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1.  Histopathological Changes in the Liver of Rabbits Exposed to High Nitrate Ingestion in Drinking Water 
Objectives: In India, especially in Rajasthan, people drink water which contains high level of nitrates and the possibility of finding concentrations of up to 500 mg of nitrate ions per litre of water is not unusual. Excessive use of nitrate fertilisers and herbicides results in accumulation of nitrate in plants and methemoglobinaemia in cattle as consequences of nitrate poisoning. The ingested nitrate is converted to nitrite in the digestive system and it is absorbed in blood, thus causing methemoglobinaemia. Methaemoglobinaemia is not restricted to infants alone, but it is prevalent in higher age groups also.
Methods: Therefore, an experimental study was conducted on 10 rabbits which were between three and a half months to four months of age, which had weights which ranged from 1.310 kg to 1.720 kg. Five groups A, B, C,D and E were formed, with two rabbits in each group. The control Group A was given water orally, which had 45 mg/litres of nitrate. Groups B to E (experimental groups) were administered water orally, which had concentrations of 100mg/litre, 200mg/litre, 400mg/litre and 500mg/litre of nitrate respectively, for 120 days. During experimental period, the differences in general behaviour of rabbits were noted. After this, rabbits were anaesthetised and sacrificed according to guidelines of ICMR and their livers were removed and processed for making paraffin sections,.Hematoxyllin and eosin staining was done for microscopic observations.
Results: During experimental period, the animals were found to be lethargic on 75th day. Quantity of intake of food and water was not altered in the rabbits which were undergoing experiments in different groups. Rabbits of all groups i.e. A to E showed a continuous increase in heart rate (up to 218/minute in Group E) and respiration rate (up to 84/minute in Group E) respectively. The microscopic study showed mild necrosis of hepatocytes, with infiltration of inflammatory cells in between hepatocytes. In higher groups, the liver showed bridging necrosis and portal triditis. Dilatations of central vein with eosinophilic degeneration were observed in Group E only.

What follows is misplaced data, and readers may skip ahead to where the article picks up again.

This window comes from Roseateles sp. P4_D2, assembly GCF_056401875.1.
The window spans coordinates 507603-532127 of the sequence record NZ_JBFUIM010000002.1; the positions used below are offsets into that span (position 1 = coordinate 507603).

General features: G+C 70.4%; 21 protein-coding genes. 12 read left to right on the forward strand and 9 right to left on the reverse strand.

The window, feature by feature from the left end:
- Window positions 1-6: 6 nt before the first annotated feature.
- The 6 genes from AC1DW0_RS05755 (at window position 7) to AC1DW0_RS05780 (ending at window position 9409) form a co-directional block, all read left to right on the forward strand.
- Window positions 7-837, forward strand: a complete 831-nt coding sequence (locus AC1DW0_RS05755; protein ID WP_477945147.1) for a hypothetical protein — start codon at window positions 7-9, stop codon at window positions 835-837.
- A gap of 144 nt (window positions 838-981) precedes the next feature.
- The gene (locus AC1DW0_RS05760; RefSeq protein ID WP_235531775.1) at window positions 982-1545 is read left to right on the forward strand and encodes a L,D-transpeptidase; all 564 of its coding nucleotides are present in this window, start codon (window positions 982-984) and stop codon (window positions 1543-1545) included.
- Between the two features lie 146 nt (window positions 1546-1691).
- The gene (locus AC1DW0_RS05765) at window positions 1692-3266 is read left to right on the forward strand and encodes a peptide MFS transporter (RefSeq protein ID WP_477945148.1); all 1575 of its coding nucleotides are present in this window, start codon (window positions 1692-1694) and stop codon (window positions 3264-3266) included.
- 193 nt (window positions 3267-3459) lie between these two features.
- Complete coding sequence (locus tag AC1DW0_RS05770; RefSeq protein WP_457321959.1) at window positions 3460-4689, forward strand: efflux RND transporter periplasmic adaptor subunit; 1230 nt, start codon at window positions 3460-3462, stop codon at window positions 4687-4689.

doi:10.7860/JCDR/2013/6224.3208
PMCID: PMC3782893  PMID: 24086836
Liver; Methaemoglobin; Nitrate; Rabbits; Histopathology; Cyanosis; Nitrite
2.  The receptor like kinase at Rhg1-a/Rfs2 caused pleiotropic resistance to sudden death syndrome and soybean cyst nematode as a transgene by altering signaling responses 
BMC Genomics  2012;13:368.
Background
Soybean (Glycine max (L. Merr.)) resistance to any population of Heterodera glycines (I.), or Fusarium virguliforme (Akoi, O’Donnell, Homma & Lattanzi) required a functional allele at Rhg1/Rfs2. H. glycines, the soybean cyst nematode (SCN) was an ancient, endemic, pest of soybean whereas F. virguliforme causal agent of sudden death syndrome (SDS), was a recent, regional, pest. This study examined the role of a receptor like kinase (RLK) GmRLK18-1 (gene model Glyma_18_02680 at 1,071 kbp on chromosome 18 of the genome sequence) within the Rhg1/Rfs2 locus in causing resistance to SCN and SDS.
Results
A BAC (B73p06) encompassing the Rhg1/Rfs2 locus was sequenced from a resistant cultivar and compared to the sequences of two susceptible cultivars from which 800 SNPs were found. Sequence alignments inferred that the resistance allele was an introgressed region of about 59 kbp at the center of which the GmRLK18-1 was the most polymorphic gene and encoded protein. Analyses were made of plants that were either heterozygous at, or transgenic (and so hemizygous at a new location) with, the resistance allele of GmRLK18-1. Those plants infested with either H. glycines or F. virguliforme showed that the allele for resistance was dominant. In the absence of Rhg4 the GmRLK18-1 was sufficient to confer nearly complete resistance to both root and leaf symptoms of SDS caused by F. virguliforme and provided partial resistance to three different populations of nematodes (mature female cysts were reduced by 30–50%). In the presence of Rhg4 the plants with the transgene were nearly classed as fully resistant to SCN (females reduced to 11% of the susceptible control) as well as SDS. A reduction in the rate of early seedling root development was also shown to be caused by the resistance allele of the GmRLK18-1. Field trials of transgenic plants showed an increase in foliar susceptibility to insect herbivory.
Conclusions
The inference that soybean has adapted part of an existing pathogen recognition and defense cascade (H.glycines; SCN and insect herbivory) to a new pathogen (F. virguliforme; SDS) has broad implications for crop improvement. Stable resistance to many pathogens might be achieved by manipulation the genes encoding a small number of pathogen recognition proteins.
doi:10.1186/1471-2164-13-368
PMCID: PMC3439264  PMID: 22857610
Segregation; Pleiotropy; Rhg1/Rfs2; Soybean; Resistance; Soybean cyst nematode (SCN); Sudden death syndrome (SDS); Insect herbivory

Results 1-2 (2)